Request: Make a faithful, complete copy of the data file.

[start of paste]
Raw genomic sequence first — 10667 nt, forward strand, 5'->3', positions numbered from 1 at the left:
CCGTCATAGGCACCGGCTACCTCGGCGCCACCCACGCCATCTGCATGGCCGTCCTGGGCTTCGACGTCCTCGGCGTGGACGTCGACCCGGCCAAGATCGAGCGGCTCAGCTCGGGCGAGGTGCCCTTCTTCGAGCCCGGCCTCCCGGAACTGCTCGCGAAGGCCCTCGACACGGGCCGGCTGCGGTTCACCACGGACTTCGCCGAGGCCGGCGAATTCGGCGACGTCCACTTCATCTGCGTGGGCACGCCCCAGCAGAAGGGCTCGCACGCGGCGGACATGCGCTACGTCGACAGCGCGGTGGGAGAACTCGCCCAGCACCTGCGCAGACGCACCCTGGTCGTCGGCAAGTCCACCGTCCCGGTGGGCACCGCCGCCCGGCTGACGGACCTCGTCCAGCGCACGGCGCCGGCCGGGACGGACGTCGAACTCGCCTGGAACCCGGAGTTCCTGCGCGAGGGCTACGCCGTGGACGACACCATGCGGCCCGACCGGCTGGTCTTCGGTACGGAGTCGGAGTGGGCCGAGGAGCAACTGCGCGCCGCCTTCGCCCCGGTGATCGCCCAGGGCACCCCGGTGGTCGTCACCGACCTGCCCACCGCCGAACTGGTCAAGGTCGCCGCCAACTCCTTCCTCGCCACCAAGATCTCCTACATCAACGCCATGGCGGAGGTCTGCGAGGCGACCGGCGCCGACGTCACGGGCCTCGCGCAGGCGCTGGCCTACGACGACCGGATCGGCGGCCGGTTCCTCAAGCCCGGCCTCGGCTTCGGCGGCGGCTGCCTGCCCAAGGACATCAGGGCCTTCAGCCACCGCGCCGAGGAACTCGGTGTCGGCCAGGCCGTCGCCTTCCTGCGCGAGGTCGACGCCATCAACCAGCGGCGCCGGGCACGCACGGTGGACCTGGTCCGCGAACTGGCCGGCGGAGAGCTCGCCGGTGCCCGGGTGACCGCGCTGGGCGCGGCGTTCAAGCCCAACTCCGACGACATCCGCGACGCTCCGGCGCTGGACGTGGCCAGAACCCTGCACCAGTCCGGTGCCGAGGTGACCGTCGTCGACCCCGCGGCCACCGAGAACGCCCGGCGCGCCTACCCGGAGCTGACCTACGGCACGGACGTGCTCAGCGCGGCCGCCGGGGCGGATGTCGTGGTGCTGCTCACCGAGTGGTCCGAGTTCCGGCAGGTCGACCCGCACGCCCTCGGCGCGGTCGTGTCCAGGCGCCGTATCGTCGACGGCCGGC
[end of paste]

Raw genomic sequence first — 10667 nt, forward strand, 5'->3', positions numbered from 1 at the left:
CCGTCATAGGCACCGGCTACCTCGGCGCCACCCACGCCATCTGCATGGCCGTCCTGGGCTTCGACGTCCTCGGCGTGGACGTCGACCCGGCCAAGATCGAGCGGCTCAGCTCGGGCGAGGTGCCCTTCTTCGAGCCCGGCCTCCCGGAACTGCTCGCGAAGGCCCTCGACACGGGCCGGCTGCGGTTCACCACGGACTTCGCCGAGGCCGGCGAATTCGGCGACGTCCACTTCATCTGCGTGGGCACGCCCCAGCAGAAGGGCTCGCACGCGGCGGACATGCGCTACGTCGACAGCGCGGTGGGAGAACTCGCCCAGCACCTGCGCAGACGCACCCTGGTCGTCGGCAAGTCCACCGTCCCGGTGGGCACCGCCGCCCGGCTGACGGACCTCGTCCAGCGCACGGCGCCGGCCGGGACGGACGTCGAACTCGCCTGGAACCCGGAGTTCCTGCGCGAGGGCTACGCCGTGGACGACACCATGCGGCCCGACCGGCTGGTCTTCGGTACGGAGTCGGAGTGGGCCGAGGAGCAACTGCGCGCCGCCTTCGCCCCGGTGATCGCCCAGGGCACCCCGGTGGTCGTCACCGACCTGCCCACCGCCGAACTGGTCAAGGTCGCCGCCAACTCCTTCCTCGCCACCAAGATCTCCTACATCAACGCCATGGCGGAGGTCTGCGAGGCGACCGGCGCCGACGTCACGGGCCTCGCGCAGGCGCTGGCCTACGACGACCGGATCGGCGGCCGGTTCCTCAAGCCCGGCCTCGGCTTCGGCGGCGGCTGCCTGCCCAAGGACATCAGGGCCTTCAGCCACCGCGCCGAGGAACTCGGTGTCGGCCAGGCCGTCGCCTTCCTGCGCGAGGTCGACGCCATCAACCAGCGGCGCCGGGCACGCACGGTGGACCTGGTCCGCGAACTGGCCGGCGGAGAGCTCGCCGGTGCCCGGGTGACCGCGCTGGGCGCGGCGTTCAAGCCCAACTCCGACGACATCCGCGACGCTCCGGCGCTGGACGTGGCCAGAACCCTGCACCAGTCCGGTGCCGAGGTGACCGTCGTCGACCCCGCGGCCACCGAGAACGCCCGGCGCGCCTACCCGGAGCTGACCTACGGCACGGACGTGCTCAGCGCGGCCGCCGGGGCGGATGTCGTGGTGCTGCTCACCGAGTGGTCCGAGTTCCGGCAGGTCGACCCGCACGCCCTCGGCGCGGTCGTGTCCAGGCGCCGTATCGTCGACGGCCGGC